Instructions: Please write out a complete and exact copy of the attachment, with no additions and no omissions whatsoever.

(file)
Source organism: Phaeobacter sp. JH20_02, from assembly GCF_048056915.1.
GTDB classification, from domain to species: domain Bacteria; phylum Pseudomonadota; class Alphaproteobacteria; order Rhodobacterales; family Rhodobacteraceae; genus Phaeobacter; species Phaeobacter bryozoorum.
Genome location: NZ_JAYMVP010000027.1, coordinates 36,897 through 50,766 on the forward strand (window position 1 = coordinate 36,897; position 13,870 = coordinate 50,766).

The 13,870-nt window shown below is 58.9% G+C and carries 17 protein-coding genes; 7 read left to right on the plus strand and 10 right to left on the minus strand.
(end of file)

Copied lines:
Source organism: Phaeobacter sp. JH20_02, from assembly GCF_048056915.1.
GTDB classification, from domain to species: domain Bacteria; phylum Pseudomonadota; class Alphaproteobacteria; order Rhodobacterales; family Rhodobacteraceae; genus Phaeobacter; species Phaeobacter bryozoorum.
Genome location: NZ_JAYMVP010000027.1, coordinates 36,897 through 50,766 on the forward strand (window position 1 = coordinate 36,897; position 13,870 = coordinate 50,766).

The 13,870-nt window shown below is 58.9% G+C and carries 17 protein-coding genes; 7 read left to right on the plus strand and 10 right to left on the minus strand.